Dec 21, 2018

Contacts: BPI Chicago: Hoy McConnell, Executive Director
Office: 312-759-8259 Mobile:  312-718-0111

Chicago Housing Authority Office of Communications
Molly Sullivan: 312-786-3344; mobile 312-399-2105
Matthew Aguilar: 312-935-2646;

CHICAGO (Dec. 21, 2018) – Parties in the landmark Gautreaux v. Chicago Housing Authority federal lawsuit, which sought to end systematic racial discrimination in Chicago’s public housing and which changed public housing policy for families of color across the nation, today announced a proposed settlement in the case.

The Chicago Housing Authority and BPI lawyers representing the plaintiffs in the Gautreaux desegregation litigation filed a motion in federal court today asking the Court to approve a “settlement agreement.”  The proposed settlement creates a detailed road map for CHA to complete its Gautreaux obligations—which have required the agency to offset the impacts of racial segregation caused by its historic building and tenant assignment practices—by July 31, 2024.  At this time, the Gautreaux case would end, bringing to a close one of the longest-running federal court cases in U.S. history and concluding a landmark chapter in the national civil rights movement.

 “We believe this proposed settlement provides a victory for public housing residents who will gain substantial new opportunities under the agreement, while at the same time giving CHA management additional latitude to achieve the agreement’s goals over the next five years,” said BPI’s Alexander Polikoff, lead Gautreaux counsel, who has worked on the case for years with attorney Julie Elena Brown.

Mayor Rahm Emanuel praised CHA and BPI for the years of work on the case and for their commitment to seeing this case through to a possible end. “Today represents a major step forward in our mission to create fair and equitable affordable housing for all Chicagoans,” Mayor Emanuel said. “This landmark settlement is a fitting legacy to the years of hard work by CHA and BPI to reach an agreement that remedies past wrongs and ensures a strong foundation for future housing development strategies.”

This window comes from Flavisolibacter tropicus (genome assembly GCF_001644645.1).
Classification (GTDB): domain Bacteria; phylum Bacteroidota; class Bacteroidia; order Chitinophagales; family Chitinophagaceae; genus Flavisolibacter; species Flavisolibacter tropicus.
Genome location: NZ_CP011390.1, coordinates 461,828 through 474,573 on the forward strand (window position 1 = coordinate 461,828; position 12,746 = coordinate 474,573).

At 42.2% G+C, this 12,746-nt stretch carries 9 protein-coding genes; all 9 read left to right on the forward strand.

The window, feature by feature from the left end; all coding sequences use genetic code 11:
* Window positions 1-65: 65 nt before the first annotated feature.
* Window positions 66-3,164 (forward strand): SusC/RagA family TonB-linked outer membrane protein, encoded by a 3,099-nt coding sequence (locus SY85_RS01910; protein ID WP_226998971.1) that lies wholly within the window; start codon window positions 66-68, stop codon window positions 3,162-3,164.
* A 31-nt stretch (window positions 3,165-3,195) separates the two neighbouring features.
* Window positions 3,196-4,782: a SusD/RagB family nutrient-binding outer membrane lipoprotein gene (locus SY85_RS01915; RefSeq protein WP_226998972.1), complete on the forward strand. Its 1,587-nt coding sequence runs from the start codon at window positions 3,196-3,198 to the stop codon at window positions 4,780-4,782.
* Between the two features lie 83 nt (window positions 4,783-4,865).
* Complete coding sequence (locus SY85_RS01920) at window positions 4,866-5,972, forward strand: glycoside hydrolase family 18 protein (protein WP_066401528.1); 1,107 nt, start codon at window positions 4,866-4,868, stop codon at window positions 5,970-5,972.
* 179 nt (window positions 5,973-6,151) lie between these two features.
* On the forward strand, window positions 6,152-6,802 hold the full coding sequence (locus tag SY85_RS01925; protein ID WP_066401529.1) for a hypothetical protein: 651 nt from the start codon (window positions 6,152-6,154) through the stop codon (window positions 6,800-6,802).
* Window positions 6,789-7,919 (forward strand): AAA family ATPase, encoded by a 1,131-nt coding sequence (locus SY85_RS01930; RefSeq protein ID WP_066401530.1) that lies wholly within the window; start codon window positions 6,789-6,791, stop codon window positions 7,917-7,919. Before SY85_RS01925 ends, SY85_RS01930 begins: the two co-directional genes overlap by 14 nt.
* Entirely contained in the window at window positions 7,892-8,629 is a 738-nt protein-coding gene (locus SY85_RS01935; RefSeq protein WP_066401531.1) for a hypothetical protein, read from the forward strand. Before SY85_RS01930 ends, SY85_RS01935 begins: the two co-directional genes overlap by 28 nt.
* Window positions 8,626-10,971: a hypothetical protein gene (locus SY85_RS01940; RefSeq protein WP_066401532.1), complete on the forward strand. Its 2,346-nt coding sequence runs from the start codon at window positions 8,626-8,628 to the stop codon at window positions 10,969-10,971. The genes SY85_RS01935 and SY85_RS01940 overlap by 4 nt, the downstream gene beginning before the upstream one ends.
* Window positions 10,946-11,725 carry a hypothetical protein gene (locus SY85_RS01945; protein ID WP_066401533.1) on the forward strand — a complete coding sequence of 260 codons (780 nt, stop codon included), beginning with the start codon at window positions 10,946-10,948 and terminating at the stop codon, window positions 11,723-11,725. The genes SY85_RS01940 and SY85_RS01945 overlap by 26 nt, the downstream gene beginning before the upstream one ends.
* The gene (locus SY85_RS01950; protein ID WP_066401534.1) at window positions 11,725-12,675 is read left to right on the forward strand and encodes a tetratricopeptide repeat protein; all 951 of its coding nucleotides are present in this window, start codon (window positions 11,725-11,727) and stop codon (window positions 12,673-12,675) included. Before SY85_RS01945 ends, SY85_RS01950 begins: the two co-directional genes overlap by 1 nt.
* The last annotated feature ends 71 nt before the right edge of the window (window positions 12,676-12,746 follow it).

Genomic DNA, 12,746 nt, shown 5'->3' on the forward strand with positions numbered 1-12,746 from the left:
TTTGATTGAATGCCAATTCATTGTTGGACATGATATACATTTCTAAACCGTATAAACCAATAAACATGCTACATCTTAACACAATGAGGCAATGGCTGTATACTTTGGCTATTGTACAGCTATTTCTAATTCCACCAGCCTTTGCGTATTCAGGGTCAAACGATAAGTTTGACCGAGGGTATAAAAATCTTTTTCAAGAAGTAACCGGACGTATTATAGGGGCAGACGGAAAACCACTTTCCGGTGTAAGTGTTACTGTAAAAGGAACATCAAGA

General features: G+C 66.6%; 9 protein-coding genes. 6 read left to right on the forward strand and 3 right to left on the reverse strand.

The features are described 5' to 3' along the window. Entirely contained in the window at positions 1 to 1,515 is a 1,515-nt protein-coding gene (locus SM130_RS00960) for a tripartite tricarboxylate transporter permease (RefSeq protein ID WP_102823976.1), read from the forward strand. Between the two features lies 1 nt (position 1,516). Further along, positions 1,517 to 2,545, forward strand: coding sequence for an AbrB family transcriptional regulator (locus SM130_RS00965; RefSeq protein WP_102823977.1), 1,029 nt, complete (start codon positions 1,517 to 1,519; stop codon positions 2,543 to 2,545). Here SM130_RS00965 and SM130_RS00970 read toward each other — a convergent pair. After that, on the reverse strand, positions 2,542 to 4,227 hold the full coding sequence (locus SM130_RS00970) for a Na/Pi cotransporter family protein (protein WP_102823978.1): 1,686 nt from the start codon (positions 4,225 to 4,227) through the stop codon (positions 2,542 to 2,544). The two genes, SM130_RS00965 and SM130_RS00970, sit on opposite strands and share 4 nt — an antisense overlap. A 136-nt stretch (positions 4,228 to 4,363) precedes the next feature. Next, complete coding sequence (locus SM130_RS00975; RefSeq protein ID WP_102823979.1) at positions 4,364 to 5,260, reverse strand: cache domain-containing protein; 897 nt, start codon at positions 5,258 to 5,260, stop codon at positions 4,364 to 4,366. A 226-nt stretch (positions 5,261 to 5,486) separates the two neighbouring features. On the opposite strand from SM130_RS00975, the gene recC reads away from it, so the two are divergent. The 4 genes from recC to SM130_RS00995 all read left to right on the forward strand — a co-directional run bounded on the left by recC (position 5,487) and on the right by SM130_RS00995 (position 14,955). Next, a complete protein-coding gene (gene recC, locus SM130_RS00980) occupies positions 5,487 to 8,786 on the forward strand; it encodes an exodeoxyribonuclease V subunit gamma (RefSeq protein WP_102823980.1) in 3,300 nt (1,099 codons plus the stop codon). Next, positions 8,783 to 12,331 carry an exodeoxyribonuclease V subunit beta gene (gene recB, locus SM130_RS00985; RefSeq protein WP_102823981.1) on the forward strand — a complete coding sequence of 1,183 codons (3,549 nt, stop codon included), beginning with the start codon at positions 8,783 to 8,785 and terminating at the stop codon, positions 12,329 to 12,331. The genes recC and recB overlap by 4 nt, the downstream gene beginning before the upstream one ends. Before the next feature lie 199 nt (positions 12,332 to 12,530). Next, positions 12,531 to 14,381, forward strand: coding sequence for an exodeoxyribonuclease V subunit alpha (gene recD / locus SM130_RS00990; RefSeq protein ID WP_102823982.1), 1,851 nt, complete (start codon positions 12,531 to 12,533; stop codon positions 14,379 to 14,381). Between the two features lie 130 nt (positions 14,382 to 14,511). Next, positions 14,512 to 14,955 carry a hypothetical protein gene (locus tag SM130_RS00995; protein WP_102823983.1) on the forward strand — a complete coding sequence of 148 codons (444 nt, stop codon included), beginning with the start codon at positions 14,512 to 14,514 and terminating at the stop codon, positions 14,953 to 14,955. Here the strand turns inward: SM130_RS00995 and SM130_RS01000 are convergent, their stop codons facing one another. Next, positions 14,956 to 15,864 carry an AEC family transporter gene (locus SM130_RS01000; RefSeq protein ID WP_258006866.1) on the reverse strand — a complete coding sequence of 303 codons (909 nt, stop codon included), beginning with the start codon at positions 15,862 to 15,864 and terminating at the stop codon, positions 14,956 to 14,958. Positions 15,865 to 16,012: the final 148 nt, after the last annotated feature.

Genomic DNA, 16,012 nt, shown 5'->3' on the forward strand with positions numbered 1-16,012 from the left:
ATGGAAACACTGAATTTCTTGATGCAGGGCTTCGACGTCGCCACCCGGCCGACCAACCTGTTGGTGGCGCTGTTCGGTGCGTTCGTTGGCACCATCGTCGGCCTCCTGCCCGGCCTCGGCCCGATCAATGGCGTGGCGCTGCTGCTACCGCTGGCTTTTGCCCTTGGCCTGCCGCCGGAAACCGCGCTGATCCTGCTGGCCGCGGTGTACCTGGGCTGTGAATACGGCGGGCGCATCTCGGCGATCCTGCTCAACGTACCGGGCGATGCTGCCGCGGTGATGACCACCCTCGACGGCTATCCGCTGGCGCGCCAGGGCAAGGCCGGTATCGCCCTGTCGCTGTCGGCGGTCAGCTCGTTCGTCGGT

Under terms of the proposed settlement, CHA is obligated to:

  • Abide by a detailed schedule for planning and construction of its “Plan for Transformation” mixed-income communities currently underway or planned.
  • Develop all housing for families in non-mixed income communities in opportunity areas until at least 50 percent of all non-mixed-income family units are in opportunity areas.  
  • Strengthen its voucher program to better enable families to live in opportunity areas, if they choose to do so.
  • Create early learning childhood development programs at four public housing complexes, replicating a program currently in place at the Altgeld Gardens development.

“In the three years that I have had the privilege of leading CHA, I have been impressed with the partnerships formed by the CHA, BPI, community leaders and resident leaders and with the commitment of CHA staff  to equitable access to decent and safe housing, good schools, community amenities, training, jobs and parks and recreation for all who depend on CHA for their housing,” said CHA CEO Eugene E. Jones, Jr.

The motion asks that U.S. District Judge Marvin Aspen to hold a “fairness hearing” on Jan. 17, 2019 at which current CHA residents and those on waiting lists for public housing be given an opportunity to testify on how they view the agreement. Final rulings and actions by Judge Aspen would then follow those hearings.

The agreement acknowledges that the CHA has accomplished much over the past 50 years under the Gautreaux case, including:

  • Replacement of its large, 100 percent public housing projects such as Cabrini-Green, Stateway Gardens and the Robert Taylor Homes with new mixed-income communities;
  • Development of substantial new or rehabilitated public housing apartments across the city; and
  • Creation of a voucher program that currently provides subsidized housing opportunities in private market units in all 77 of Chicago’s community areas and which now serves the greatest number of families.

Filed in 1966 by attorney Alexander Polikoff on behalf of Dorothy Gautreaux and other public housing residents, the Gautreaux lawsuit put a spotlight on how the Chicago Housing Authority (CHA) had engaged in a pattern of racial discrimination and segregation and violated the plaintiffs’ civil rights by concentrating its subsidized apartments for low-income families solely in poor, minority neighborhoods. Polikoff later joined the non-profit advocacy group Business and Professional People for the Public Interest (BPI) which spearheaded the case for decades.